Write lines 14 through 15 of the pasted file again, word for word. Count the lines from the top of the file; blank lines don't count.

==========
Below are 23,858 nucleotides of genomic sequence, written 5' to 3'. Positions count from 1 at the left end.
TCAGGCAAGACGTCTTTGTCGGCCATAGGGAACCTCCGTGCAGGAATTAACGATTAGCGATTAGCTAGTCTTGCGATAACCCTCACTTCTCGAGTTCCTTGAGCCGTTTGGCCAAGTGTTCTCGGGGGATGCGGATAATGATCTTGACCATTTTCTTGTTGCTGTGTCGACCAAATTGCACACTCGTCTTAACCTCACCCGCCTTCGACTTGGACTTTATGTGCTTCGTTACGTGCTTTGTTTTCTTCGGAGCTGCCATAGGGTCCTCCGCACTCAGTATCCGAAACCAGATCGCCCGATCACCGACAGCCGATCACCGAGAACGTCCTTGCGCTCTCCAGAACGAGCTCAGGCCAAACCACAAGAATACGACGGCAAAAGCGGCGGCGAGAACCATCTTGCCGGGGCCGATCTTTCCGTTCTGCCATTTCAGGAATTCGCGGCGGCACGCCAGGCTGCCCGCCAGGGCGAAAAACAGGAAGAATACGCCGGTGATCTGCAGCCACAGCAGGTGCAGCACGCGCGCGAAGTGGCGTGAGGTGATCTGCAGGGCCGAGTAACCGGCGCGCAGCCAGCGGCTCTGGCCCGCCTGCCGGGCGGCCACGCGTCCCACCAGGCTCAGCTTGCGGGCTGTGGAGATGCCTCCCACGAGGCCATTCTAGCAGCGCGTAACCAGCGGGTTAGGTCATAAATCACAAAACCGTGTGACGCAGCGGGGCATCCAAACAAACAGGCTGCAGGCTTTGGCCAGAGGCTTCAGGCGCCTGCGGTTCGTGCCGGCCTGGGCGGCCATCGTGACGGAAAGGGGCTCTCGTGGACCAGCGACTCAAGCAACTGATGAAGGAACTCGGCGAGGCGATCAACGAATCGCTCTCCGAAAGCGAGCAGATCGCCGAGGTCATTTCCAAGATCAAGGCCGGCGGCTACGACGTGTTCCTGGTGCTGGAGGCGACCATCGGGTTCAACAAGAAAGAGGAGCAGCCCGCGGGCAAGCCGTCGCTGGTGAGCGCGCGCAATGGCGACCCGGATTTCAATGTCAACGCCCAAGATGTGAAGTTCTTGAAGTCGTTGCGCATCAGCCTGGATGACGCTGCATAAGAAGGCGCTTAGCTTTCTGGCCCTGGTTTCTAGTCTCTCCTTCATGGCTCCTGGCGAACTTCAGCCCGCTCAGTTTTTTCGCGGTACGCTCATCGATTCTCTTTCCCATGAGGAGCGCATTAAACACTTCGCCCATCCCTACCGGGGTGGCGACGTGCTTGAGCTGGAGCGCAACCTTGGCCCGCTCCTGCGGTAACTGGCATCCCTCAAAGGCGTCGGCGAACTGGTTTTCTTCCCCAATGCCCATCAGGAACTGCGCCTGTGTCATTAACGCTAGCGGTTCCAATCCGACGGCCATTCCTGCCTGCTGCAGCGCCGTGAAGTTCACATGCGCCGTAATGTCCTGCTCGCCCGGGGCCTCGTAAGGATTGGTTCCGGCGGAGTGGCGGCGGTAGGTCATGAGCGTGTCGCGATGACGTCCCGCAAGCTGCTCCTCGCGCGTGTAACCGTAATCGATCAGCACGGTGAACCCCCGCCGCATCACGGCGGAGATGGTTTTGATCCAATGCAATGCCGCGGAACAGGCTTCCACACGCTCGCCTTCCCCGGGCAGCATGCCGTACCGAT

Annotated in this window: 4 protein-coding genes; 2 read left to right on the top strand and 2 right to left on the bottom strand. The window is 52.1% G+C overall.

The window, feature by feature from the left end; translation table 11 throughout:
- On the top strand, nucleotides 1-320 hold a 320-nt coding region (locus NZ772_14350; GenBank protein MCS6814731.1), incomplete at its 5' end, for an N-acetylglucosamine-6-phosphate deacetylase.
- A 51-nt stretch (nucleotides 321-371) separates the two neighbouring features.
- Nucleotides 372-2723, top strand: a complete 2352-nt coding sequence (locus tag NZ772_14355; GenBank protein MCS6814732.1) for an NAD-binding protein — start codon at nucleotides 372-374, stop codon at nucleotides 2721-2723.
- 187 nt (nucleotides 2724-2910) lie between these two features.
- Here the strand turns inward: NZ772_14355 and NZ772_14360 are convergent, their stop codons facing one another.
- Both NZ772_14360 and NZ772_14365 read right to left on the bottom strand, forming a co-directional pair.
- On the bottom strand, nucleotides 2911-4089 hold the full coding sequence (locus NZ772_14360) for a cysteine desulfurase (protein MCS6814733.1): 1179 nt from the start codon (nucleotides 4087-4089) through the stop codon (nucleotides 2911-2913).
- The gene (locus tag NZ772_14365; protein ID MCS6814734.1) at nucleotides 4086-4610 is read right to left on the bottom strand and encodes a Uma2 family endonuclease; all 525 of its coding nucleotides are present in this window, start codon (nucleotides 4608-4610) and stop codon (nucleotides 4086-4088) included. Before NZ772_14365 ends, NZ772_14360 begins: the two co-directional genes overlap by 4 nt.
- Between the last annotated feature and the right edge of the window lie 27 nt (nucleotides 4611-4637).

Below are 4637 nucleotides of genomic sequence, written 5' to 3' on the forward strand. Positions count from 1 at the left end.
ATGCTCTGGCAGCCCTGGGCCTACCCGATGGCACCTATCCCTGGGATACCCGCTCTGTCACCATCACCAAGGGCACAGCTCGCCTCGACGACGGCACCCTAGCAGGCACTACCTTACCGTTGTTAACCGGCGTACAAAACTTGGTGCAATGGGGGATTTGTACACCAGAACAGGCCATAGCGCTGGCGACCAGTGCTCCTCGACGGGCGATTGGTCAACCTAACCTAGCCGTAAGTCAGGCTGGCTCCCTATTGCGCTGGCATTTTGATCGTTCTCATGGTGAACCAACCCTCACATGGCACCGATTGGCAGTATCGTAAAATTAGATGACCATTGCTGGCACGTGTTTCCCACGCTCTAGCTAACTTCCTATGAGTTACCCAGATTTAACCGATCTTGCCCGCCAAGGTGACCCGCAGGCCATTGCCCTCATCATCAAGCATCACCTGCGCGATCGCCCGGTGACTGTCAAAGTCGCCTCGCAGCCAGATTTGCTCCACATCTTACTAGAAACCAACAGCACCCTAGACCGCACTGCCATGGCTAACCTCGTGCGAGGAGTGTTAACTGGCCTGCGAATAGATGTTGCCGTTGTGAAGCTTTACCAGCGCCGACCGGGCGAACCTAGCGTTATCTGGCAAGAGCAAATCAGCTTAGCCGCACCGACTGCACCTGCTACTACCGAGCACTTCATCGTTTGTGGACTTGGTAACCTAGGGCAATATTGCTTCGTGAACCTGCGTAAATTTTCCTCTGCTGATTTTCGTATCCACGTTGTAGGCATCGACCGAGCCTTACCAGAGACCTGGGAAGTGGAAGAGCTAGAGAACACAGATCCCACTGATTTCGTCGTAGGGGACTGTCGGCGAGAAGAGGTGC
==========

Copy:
Below are 4637 nucleotides of genomic sequence, written 5' to 3' on the forward strand. Positions count from 1 at the left end.
ATGCTCTGGCAGCCCTGGGCCTACCCGATGGCACCTATCCCTGGGATACCCGCTCTGTCACCATCACCAAGGGCACAGCTCGCCTCGACGACGGCACCCTAGCAGGCACTACCTTACCGTTGTTAACCGGCGTACAAAACTTGGTGCAATGGGGGATTTGTACACCAGAACAGGCCATAGCGCTGGCGACCAGTGCTCCTCGACGGGCGATTGGTCAACCTAACCTAGCCGTAAGTCAGGCTGGCTCCCTATTGCGCTGGCATTTTGATCGTTCTCATGGTGAACCAACCCTCACATGGCACCGATTGGCAGTATCGTAAAATTAGATGACCATTGCTGGCACGTGTTTCCCACGCTCTAGCTAACTTCCTATGAGTTACCCAGATTTAACCGATCTTGCCCGCCAAGGTGACCCGCAGGCCATTGCCCTCATCATCAAGCATCACCTGCGCGATCGCCCGGTGACTGTCAAAGTCGCCTCGCAGCCAGATTTGCTCCACATCTTACTAGAAACCAACAGCACCCTAGACCGCACTGCCATGGCTAACCTCGTGCGAGGAGTGTTAACTGGCCTGCGAATAGATGTTGCCGTTGTGAAGCTTTACCAGCGCCGACCGGGCGAACCTAGCGTTATCTGGCAAGAGCAAATCAGCTTAGCCGCACCGACTGCACCTGCTACTACCGAGCACTTCATCGTTTGTGGACTTGGTAACCTAGGGCAATATTGCTTCGTGAACCTGCGTAAATTTTCCTCTGCTGATTTTCGTATCCACGTTGTAGGCATCGACCGAGCCTTACCAGAGACCTGGGAAGTGGAAGAGCTAGAGAACACAGATCCCACTGATTTCGTCGTAGGGGACTGTCGGCGAGAAGAGGTGC